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Duty to Protect: RIP

A new UN report estimates that 60,000-plus people have been killed in Syria between March 2011 and today. Worse, the rate of casualties is increasing as the war drags on, as both sides begin to use heavier weapons. UN High Commissioner for Human Rights Navi Pillay put it bluntly: “Collectively, we have fiddled at the edges while Syria burns.”

She’s not wrong. The Security Council has proven incapable of doing anything to limit casualties, and pointless UN missions led by Kofi Annan and Lakhdar Brahimi have been worse than useless at curbing the violence:

“The situation in Syria is bad. Very, very bad,” Brahimi said after meeting Arab League chief Nabil Elaraby. “It is getting worse and therefore if nearly 50,000 were killed in nearly two years if, God forbids, this crisis continues for another year, it will not only kill 25,000. It will kill 100,000. The situation is deteriorating.”

No ceasefires. No negotiations. The longer the fight goes on, the more Syria will find itself beset by warlords and extra-judicial counterattacks, as in Somalia and the Congo. And as the West dithers, radical groups will continue to gain weapons, money, and territory in the heart of one of the most volatile areas on Earth.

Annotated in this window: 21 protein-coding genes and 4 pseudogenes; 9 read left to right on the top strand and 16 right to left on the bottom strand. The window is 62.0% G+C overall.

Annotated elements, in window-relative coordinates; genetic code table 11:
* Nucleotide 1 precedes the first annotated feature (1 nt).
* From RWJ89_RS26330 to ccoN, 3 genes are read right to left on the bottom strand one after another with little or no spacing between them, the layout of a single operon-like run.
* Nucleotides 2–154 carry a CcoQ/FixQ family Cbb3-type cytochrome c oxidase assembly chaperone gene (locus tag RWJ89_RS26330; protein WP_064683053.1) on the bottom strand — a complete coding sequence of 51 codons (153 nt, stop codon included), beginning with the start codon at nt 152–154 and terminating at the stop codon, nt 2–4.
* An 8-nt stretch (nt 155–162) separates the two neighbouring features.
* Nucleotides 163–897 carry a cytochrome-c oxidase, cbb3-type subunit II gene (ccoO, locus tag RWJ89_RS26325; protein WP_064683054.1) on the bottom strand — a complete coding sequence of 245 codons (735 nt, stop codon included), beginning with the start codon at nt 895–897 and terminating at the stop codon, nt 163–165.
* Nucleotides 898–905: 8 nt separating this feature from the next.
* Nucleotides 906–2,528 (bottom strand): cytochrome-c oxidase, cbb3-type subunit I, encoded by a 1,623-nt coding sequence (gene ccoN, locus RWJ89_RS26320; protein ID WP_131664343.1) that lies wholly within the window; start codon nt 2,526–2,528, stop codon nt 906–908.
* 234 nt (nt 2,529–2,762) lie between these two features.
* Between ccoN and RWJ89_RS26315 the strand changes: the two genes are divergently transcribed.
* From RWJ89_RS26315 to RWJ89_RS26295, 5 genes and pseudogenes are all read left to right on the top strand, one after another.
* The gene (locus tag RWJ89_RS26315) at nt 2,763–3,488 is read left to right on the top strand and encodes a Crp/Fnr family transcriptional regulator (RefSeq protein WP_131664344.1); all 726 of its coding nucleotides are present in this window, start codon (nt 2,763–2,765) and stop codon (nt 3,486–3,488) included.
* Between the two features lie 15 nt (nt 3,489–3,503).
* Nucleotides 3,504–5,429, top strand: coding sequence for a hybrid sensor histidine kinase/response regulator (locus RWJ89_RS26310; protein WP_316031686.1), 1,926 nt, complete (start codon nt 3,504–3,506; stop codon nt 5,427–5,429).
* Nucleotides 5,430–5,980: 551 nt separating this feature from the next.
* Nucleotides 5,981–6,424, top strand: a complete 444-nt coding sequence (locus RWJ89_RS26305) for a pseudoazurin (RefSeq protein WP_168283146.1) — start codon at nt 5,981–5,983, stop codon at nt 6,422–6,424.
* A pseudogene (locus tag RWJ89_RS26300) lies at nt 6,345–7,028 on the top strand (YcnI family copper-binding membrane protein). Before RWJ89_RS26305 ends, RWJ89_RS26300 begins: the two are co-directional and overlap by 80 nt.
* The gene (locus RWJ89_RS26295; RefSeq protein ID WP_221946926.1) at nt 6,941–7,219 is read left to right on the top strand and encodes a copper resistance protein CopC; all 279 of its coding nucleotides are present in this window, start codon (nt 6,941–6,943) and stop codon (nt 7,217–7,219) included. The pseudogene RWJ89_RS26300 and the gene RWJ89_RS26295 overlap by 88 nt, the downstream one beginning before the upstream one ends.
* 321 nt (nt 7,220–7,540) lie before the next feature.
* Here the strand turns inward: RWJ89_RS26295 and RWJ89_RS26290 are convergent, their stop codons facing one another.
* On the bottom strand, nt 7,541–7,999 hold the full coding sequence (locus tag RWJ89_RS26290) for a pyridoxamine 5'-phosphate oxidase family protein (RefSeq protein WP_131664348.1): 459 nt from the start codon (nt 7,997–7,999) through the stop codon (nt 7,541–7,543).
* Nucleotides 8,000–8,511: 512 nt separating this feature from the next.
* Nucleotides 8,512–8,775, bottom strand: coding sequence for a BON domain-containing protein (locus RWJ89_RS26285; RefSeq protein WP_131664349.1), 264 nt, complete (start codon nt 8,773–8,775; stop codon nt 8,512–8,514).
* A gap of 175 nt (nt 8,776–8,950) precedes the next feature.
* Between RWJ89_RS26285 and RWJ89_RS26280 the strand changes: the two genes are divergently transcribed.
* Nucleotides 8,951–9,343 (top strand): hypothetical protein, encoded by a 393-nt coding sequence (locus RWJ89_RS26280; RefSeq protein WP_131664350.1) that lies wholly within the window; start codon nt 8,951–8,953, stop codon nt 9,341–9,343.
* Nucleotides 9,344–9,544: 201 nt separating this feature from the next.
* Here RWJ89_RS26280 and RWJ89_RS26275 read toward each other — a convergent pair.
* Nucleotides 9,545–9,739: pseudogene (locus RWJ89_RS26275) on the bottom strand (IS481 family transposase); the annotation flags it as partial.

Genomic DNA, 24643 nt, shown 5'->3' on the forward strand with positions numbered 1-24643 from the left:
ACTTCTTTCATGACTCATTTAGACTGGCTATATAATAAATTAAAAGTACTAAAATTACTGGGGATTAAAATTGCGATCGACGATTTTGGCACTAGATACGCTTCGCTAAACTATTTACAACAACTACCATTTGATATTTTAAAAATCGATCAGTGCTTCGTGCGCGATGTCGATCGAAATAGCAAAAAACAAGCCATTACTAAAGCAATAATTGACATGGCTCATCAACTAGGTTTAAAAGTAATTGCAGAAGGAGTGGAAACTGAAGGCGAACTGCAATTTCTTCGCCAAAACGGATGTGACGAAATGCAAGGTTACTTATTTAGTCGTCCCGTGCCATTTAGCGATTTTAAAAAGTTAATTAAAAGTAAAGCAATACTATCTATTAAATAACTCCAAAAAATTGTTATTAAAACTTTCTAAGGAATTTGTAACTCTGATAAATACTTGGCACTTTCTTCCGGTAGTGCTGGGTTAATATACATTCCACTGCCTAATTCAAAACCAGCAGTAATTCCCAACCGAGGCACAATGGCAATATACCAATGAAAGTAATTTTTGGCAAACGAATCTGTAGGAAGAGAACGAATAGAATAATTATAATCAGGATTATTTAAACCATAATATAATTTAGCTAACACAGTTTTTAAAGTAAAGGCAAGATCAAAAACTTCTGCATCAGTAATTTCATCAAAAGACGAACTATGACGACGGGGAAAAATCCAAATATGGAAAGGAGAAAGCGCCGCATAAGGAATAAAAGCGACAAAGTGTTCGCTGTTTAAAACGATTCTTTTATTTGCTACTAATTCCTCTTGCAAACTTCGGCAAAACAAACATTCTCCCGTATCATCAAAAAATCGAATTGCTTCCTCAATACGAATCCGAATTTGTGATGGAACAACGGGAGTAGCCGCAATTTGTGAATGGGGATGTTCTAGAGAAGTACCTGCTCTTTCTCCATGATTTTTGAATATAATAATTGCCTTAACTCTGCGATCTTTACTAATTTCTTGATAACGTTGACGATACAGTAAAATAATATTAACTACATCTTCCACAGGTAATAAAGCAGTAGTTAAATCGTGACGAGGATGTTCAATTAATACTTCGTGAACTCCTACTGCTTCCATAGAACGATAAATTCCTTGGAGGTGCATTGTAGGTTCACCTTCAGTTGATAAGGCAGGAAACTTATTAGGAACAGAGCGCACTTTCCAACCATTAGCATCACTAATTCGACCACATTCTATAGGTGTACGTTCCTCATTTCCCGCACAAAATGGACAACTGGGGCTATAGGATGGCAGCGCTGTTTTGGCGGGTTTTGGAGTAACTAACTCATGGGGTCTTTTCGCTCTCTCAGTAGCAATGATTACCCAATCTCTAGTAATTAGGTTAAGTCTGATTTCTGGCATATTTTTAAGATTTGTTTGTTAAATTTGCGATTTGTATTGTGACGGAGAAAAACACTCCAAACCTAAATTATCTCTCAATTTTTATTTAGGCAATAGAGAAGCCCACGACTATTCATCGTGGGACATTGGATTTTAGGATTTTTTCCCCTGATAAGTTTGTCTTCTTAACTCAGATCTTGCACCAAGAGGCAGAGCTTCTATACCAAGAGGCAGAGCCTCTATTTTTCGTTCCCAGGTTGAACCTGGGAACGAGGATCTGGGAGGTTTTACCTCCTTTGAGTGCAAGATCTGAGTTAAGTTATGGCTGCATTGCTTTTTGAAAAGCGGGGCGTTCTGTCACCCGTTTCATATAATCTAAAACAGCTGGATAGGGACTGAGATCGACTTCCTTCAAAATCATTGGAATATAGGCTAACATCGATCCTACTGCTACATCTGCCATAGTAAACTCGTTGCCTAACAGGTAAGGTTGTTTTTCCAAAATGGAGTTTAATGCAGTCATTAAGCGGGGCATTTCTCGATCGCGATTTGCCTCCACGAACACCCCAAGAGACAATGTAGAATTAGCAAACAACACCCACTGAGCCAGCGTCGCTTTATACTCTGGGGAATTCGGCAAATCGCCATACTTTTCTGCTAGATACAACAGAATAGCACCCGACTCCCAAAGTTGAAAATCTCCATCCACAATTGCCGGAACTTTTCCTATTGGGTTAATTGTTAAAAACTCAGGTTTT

It’s certainly not too late for the U.S. to get more involved in fixing the mess in Syria, but our options are now considerably worse than they were two years ago. Years have passed, and we’re continuing to pay for our ill-advised decision to intervene in Libya while ignoring the more serious crisis in Syria—as are hundreds of thousands of Syrians.

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